Letter and Numbers
Imagine you go into a hotel looking for someone who is supposed to be visiting your town. You ask the receptionist if Mr Smith is staying there. The receptionist looks at the records to see if he is there and tells you he isn’t, but suggests there might be a Mr Smith in the next hotel along. You go to the next hotel and ask the receptionist for Mr Smith. This process is repeated until a receptionist you ask finds a Mr Smith in the hotel and sends you to his room.
In this analogy, you are the packet, and the receptionist is the router .
To explain a little more, say you’re surfing the net at www.brighthub.com. To get there, you typed the address into your browser, or clicked a link to it. Your browser knows that to get to Bright Hub it needs the IP address of it. To get anywhere the computer needs to know the IP address of the destination. The names are only for us humans.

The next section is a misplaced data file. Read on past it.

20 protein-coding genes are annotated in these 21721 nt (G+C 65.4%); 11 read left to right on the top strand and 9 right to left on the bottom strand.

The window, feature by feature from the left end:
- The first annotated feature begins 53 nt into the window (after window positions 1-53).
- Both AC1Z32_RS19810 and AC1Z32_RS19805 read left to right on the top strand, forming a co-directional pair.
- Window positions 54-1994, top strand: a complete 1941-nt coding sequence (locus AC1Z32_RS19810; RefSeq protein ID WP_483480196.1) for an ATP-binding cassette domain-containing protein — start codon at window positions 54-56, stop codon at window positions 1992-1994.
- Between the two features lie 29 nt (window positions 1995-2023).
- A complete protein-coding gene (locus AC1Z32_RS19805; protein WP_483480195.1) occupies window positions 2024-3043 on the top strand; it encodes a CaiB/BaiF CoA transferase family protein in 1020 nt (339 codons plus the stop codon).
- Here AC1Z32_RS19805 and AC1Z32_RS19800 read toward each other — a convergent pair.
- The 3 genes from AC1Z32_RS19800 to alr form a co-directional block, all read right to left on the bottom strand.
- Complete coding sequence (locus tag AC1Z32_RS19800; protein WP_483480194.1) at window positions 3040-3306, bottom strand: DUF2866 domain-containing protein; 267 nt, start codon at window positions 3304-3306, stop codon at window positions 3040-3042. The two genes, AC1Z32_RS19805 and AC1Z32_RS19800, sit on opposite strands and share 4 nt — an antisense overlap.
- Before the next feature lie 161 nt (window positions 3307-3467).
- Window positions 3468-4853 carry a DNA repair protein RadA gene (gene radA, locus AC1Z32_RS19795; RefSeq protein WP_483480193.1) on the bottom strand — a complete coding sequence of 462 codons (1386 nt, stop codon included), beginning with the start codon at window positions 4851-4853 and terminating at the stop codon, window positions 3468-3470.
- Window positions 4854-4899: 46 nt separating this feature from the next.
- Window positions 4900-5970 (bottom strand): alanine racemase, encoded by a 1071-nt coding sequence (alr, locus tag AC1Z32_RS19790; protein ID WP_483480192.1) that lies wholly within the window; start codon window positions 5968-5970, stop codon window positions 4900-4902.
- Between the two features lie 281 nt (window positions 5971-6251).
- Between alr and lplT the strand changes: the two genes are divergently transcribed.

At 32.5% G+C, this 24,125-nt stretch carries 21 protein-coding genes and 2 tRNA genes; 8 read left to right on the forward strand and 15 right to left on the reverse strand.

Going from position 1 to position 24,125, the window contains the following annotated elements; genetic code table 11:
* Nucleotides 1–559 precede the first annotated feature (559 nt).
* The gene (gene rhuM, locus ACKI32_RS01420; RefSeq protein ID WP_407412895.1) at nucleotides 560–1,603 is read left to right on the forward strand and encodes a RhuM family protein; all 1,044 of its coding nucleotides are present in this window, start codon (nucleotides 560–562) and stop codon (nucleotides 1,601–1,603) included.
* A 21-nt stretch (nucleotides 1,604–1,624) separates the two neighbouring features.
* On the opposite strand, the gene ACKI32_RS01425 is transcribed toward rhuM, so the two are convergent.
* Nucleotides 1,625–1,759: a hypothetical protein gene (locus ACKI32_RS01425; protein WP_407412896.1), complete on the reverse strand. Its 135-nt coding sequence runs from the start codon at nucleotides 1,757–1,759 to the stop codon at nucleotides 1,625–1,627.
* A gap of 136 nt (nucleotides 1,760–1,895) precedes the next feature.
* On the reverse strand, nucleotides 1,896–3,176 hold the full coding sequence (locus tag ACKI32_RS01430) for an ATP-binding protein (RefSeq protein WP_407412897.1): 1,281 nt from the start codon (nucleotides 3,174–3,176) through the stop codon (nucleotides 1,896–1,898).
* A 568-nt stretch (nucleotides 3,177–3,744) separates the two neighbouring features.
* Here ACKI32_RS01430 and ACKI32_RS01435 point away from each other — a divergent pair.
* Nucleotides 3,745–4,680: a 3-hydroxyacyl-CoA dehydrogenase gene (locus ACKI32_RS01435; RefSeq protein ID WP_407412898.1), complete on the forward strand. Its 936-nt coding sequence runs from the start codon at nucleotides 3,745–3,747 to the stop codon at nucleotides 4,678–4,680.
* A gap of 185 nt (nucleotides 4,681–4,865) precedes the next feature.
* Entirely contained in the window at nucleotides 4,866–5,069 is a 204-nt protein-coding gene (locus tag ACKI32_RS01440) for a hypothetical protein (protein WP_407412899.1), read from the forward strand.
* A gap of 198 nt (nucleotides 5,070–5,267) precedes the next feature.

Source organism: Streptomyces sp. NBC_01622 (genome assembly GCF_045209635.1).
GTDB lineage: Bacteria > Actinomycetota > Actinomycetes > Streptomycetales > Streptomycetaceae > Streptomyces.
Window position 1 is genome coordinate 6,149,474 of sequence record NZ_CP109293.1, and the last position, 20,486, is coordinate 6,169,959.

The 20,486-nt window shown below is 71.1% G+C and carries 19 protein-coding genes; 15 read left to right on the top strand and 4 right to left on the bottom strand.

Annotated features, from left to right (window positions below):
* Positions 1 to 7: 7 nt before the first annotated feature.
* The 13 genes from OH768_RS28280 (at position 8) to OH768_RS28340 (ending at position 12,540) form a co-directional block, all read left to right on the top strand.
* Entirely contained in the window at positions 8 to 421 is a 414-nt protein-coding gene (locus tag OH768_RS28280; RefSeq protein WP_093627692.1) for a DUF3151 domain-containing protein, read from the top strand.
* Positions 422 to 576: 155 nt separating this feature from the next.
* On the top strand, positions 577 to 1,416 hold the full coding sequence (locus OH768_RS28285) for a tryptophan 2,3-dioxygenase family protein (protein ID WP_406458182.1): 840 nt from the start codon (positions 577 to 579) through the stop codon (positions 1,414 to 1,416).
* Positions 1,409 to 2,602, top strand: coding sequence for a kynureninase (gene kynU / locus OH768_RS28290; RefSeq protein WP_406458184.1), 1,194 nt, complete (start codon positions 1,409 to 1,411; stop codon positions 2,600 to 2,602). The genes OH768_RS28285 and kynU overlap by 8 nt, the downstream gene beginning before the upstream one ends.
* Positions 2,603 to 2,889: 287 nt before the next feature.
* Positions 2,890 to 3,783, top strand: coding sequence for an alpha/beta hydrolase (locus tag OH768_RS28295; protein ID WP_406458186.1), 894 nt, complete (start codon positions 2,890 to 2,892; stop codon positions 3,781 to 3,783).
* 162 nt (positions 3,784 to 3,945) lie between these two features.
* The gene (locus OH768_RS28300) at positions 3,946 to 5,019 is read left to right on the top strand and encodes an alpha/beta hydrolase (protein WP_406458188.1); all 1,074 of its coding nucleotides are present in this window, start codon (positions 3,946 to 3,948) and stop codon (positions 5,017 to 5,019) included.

Each internet provider has DNS servers, or Domain Name Servers, which are databases of domain names. This database is a massive list of what domain name can be reached by what IP address. These servers compare www.brighthub.com to its list and finds that one is 188.8.131.52.
These lists are constantly refreshed with new information, and if that DNS server doesn’t know what IP address belongs to www.brighthub.com then it will query the massive DNS servers in the internet core which holds all the records for all the websites in that country.